Home resales continue to increase, despite fewer homes available for purchase.
According to the National Association of REALTORS®, the April Existing Home Sales showed 4.97 million units sold on a seasonally-adjusted, annualized basis.
The reading marks an 10 percent increase from one year ago.
NAR's Existing Home Sales report tallies home sales of previously-occupied homes and not since the tax-credit fueled year of 2009 have so many "used homes" been sold.
In addition, the trade association reports that just 2.16 million homes remain for sale nationwide -- a 14% change from last year. At the current sales pace, the entire U.S. stock of homes for sale would be sold in 5.2 months.
It's a figure today's home buyers would do well to watch.
Housing market analysts believe that a 6.0-month supply represents a market in balance between buyers and sellers; neither group benefiting from much negotiation leverage. With supply below 6.0 months, then, leverage tends to shift toward sellers.
When home supply falls, more buyers compete for fewer homes, a situation which leads to "multiple offers" and competitive bidding. Homes sell more quickly, at at higher prices.
It's tough to get "great deals" in a seller's market -- just ask a buyer who's won a bidding war.
The Existing Home Sales report revealed other relevant housing data for today's home buyers and sellers.
Most notably, that the average home's Time on Market plunged to 46 days nationwide, down from more than 60 days in March. Statistically, homes are selling forty-five percent faster as compared to a year ago.
Now, some might say that homes are selling more quickly because they're being priced more appropriately (i.e. they're "cheaper"), but that's not the case. The median home sale price is up 11 percent from last year. Home prices appear headed higher through 2013 and into 2014, too.
Buyers outnumber sellers and mortgage rates remain cheap.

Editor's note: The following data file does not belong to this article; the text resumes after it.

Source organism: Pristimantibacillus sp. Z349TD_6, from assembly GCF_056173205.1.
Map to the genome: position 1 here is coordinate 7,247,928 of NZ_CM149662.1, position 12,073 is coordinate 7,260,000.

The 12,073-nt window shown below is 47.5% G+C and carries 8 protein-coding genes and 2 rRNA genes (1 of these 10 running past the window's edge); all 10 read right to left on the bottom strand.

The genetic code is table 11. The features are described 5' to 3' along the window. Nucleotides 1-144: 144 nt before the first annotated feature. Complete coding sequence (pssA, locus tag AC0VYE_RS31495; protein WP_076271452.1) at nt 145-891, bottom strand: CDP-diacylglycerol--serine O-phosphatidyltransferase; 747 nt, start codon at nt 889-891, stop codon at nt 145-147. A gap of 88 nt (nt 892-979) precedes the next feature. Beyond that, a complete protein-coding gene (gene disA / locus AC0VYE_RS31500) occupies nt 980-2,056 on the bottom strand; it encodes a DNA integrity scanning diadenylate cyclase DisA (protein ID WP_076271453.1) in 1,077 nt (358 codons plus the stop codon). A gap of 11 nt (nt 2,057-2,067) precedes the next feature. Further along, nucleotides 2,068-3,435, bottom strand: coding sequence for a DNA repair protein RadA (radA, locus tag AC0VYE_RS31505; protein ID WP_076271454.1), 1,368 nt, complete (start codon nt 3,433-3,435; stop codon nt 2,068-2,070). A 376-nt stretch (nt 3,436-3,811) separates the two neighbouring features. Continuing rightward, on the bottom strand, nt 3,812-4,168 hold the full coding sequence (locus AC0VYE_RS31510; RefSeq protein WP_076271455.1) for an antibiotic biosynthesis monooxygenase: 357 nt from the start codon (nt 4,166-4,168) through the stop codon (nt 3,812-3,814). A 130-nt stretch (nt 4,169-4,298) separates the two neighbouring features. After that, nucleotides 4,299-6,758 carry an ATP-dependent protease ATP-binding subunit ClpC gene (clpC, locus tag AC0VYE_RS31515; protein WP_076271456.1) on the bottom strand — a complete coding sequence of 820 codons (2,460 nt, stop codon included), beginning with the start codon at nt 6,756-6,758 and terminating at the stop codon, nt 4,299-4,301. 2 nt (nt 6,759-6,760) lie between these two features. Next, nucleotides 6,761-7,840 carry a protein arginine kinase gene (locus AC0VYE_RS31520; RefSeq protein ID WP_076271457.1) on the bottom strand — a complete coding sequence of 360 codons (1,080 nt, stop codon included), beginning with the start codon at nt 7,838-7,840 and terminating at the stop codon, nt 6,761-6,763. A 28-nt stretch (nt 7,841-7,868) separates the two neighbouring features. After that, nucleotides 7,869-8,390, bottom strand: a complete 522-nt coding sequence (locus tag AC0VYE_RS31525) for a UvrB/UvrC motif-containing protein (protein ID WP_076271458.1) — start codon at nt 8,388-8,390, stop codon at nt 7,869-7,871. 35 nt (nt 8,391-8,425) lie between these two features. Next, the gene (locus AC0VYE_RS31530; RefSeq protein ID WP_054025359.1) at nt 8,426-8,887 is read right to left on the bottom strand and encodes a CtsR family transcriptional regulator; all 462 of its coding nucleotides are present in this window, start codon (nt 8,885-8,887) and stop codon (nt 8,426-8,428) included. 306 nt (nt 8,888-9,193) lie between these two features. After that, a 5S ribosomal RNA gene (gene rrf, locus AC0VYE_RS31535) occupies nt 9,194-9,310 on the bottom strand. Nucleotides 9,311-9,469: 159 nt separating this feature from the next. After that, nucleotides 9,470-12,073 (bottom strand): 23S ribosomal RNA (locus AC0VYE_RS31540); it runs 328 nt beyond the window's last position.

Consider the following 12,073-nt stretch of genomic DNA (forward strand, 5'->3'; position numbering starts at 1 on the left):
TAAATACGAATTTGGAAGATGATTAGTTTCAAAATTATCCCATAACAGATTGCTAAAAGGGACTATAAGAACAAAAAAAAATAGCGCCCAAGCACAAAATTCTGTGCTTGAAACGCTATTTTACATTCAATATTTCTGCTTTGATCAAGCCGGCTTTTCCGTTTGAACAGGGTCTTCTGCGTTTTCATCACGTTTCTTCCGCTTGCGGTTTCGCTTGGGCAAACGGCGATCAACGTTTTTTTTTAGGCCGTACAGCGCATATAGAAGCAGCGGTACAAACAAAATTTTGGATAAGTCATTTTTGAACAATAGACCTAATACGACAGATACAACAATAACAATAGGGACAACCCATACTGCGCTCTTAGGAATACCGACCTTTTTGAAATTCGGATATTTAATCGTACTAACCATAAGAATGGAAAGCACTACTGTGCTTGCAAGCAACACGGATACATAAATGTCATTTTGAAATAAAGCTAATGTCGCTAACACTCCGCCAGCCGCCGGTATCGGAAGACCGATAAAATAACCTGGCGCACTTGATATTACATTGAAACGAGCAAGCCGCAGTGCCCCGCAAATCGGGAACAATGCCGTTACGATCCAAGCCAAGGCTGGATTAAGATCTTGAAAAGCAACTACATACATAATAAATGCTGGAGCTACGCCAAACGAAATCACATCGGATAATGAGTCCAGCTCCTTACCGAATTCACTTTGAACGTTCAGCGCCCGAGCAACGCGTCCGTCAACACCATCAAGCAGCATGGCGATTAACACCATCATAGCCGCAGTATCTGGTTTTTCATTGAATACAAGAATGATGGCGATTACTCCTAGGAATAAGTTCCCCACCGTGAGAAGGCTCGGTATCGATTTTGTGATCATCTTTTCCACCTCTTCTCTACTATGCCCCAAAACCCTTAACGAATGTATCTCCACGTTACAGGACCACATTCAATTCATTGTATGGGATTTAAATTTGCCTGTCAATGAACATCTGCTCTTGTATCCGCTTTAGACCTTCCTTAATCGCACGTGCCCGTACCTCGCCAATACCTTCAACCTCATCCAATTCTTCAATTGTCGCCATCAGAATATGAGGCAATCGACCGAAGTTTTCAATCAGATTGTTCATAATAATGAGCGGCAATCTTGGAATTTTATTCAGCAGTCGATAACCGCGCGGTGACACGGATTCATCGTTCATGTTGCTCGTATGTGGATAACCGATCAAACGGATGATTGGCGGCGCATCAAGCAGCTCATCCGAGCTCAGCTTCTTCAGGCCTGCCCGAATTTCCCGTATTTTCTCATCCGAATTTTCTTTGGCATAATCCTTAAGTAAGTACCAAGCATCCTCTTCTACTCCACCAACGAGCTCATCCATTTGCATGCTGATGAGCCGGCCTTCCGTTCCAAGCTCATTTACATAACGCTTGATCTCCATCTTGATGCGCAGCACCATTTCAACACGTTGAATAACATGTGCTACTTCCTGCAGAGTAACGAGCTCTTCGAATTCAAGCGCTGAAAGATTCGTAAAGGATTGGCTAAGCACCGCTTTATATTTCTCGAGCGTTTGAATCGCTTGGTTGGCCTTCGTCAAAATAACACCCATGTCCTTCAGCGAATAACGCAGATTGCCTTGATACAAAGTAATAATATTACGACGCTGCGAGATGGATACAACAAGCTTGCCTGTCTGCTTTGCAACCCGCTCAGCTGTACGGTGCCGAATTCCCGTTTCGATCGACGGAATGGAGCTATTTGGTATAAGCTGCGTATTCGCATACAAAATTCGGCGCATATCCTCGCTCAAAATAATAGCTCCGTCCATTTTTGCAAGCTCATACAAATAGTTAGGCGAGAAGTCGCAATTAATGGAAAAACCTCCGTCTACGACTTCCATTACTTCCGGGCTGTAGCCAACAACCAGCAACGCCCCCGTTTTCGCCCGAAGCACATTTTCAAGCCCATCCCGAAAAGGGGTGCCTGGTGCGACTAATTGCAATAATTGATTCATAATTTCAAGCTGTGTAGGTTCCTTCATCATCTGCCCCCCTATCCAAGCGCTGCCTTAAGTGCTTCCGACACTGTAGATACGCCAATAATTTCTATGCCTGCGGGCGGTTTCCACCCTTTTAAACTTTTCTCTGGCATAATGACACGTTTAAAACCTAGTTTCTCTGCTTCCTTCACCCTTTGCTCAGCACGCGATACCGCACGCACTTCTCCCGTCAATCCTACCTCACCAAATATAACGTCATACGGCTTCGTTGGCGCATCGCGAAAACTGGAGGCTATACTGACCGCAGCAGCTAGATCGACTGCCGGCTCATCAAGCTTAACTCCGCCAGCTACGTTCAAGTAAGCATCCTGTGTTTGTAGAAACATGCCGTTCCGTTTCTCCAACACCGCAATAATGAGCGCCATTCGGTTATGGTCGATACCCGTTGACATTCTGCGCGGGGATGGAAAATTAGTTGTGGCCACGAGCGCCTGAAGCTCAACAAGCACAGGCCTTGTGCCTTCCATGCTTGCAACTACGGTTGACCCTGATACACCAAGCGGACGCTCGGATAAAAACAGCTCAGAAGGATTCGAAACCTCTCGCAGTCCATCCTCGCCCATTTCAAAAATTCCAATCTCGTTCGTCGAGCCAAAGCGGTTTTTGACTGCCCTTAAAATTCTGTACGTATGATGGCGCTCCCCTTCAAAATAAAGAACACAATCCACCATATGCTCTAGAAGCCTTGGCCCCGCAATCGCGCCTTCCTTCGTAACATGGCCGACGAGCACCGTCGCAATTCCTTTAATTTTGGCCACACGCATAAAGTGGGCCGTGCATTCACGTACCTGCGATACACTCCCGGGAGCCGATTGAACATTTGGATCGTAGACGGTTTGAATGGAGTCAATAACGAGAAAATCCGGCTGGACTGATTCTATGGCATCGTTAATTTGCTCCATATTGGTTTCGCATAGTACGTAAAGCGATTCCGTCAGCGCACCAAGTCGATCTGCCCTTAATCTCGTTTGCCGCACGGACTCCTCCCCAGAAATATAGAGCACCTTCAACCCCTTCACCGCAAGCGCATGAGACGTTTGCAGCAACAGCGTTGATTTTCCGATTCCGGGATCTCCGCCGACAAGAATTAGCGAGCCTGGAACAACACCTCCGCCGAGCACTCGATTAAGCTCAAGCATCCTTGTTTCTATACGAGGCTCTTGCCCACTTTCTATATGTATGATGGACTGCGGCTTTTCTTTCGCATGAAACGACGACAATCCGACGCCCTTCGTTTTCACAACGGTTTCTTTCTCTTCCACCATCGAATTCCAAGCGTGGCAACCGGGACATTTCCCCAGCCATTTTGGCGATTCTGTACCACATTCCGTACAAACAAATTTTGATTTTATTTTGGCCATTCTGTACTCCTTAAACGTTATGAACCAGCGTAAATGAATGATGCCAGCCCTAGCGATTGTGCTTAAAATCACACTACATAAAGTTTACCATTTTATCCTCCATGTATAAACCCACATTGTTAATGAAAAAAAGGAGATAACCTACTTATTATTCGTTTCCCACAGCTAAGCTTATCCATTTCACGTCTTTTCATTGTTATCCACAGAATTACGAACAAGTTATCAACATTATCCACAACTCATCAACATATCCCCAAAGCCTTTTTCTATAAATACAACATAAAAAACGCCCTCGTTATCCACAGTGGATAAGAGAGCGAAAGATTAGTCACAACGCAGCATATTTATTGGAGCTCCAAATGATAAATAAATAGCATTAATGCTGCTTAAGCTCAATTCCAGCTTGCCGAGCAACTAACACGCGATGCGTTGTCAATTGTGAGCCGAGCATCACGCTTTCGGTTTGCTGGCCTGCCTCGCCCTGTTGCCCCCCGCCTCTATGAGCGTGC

The average conforming mortgage rate in April was 3.45 percent for buyers willing to pay discount points -- a 1.39 percentage point drop as compared to April 2011, or $323 monthly on a $400,000 home loan.
FHA mortgage rates were similarly low in April, near 3.375 percent.
When mortgage rates are this low, buyers sometimes feel less sting from rising home prices and are more willing to "extend" themselves a little bit. Plus, with fewer foreclosures coming online, home supplies remain limited.
Last year, 1 in every 3 home sales was "distressed". Today, that ratio is less than 1 in 5.
For today's home buyers, mortgage rates are cheap and low- and no-downpayment mortgages remain plentiful. The FHA requires just a 3.5% downpayment for its mortgage program, and the VA and USDA both offer 100% financing / no-money-down mortgages.
To see how today's mortgage rates fit into your budget, get started with a rate quote. They're free and require no credit check or social security number. The form is online and ready for use. See how much home you can afford.
The information contained on The Mortgage Reports website is for informational purposes only and is not an advertisement for products offered by Full Beaker. The views and opinions expressed herein are those of the author and do not reflect the policy or position of Full Beaker, its officers, parent, or affiliates.
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2015 Conforming, FHA, & VA Loan Limits
Mortgage loan limits for every U.S. county, as published by Fannie Mae & Freddie Mac, the Federal Housing Administration (FHA), and the Department of Veterans Affairs (VA)